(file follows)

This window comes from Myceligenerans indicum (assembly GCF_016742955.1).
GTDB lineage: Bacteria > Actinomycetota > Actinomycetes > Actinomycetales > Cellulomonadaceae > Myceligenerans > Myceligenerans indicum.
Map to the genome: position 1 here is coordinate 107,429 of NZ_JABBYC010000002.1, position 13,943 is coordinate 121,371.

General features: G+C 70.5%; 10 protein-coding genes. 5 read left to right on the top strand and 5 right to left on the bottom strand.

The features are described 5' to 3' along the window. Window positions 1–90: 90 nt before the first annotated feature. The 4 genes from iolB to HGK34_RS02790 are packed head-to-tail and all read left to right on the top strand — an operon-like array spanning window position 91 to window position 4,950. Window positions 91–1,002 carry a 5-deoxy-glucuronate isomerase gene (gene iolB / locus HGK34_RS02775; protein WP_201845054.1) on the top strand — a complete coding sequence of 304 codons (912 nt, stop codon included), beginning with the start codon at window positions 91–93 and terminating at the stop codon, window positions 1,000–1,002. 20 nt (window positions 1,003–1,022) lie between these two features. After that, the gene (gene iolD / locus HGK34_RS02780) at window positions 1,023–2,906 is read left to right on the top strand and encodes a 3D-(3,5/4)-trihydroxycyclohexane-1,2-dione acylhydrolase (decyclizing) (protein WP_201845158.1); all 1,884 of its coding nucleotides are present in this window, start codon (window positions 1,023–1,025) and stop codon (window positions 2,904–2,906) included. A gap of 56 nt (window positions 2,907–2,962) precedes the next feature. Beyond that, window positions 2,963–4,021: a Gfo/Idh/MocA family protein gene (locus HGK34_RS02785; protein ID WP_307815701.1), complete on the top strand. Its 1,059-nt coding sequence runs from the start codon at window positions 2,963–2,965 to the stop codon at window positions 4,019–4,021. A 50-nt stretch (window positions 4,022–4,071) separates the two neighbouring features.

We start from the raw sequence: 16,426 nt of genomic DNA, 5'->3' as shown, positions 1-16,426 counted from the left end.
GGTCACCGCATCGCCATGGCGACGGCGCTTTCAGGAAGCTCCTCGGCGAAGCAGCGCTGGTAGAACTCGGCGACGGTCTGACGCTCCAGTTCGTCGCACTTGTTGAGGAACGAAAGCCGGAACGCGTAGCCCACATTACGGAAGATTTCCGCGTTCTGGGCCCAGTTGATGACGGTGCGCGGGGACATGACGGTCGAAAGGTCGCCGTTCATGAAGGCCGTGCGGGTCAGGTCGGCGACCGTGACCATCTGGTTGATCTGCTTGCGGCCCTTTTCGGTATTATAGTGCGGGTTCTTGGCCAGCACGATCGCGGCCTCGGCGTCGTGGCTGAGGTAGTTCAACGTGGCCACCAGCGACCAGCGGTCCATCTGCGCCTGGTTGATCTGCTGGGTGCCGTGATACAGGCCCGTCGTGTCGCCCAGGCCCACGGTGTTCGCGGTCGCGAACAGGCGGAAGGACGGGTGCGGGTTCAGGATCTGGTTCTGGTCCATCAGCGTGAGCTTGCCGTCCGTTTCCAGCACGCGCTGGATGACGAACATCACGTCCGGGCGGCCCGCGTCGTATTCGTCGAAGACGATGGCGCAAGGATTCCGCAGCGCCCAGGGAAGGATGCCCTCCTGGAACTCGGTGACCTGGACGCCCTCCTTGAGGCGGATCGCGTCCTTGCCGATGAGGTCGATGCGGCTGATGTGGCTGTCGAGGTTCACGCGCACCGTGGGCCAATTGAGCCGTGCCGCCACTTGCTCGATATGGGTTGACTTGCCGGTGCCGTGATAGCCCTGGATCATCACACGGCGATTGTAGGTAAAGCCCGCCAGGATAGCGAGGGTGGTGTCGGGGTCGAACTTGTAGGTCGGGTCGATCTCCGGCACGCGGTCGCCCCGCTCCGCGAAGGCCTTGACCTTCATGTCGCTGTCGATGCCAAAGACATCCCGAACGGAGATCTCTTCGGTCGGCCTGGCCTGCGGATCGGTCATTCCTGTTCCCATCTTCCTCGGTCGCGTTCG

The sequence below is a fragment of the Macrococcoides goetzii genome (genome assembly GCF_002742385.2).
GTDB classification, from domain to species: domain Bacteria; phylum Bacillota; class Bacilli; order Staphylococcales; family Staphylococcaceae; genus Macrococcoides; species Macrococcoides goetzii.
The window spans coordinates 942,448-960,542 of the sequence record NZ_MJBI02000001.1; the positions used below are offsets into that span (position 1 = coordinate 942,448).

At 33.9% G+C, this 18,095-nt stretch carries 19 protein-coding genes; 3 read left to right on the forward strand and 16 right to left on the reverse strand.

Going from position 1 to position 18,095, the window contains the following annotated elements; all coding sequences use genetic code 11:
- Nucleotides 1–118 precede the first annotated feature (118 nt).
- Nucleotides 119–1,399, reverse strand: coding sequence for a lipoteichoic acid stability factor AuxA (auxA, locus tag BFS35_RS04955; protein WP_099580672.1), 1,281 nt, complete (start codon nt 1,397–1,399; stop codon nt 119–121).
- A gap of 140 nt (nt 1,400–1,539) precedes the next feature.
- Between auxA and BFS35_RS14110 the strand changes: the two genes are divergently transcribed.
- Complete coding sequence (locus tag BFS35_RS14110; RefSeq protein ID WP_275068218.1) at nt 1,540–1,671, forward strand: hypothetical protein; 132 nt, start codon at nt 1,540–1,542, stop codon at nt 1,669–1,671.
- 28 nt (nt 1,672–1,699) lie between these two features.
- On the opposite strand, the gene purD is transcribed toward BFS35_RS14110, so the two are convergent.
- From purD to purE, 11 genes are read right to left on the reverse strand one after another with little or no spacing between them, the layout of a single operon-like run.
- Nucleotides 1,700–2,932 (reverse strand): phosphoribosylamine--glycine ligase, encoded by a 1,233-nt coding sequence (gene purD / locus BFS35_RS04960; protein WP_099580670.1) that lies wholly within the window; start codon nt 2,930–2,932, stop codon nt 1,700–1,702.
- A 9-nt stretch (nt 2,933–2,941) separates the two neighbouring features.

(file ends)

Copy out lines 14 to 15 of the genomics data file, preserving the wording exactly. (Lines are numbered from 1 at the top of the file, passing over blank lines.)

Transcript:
- Nucleotides 119–1,399, reverse strand: coding sequence for a lipoteichoic acid stability factor AuxA (auxA, locus tag BFS35_RS04955; protein WP_099580672.1), 1,281 nt, complete (start codon nt 1,397–1,399; stop codon nt 119–121).
- A gap of 140 nt (nt 1,400–1,539) precedes the next feature.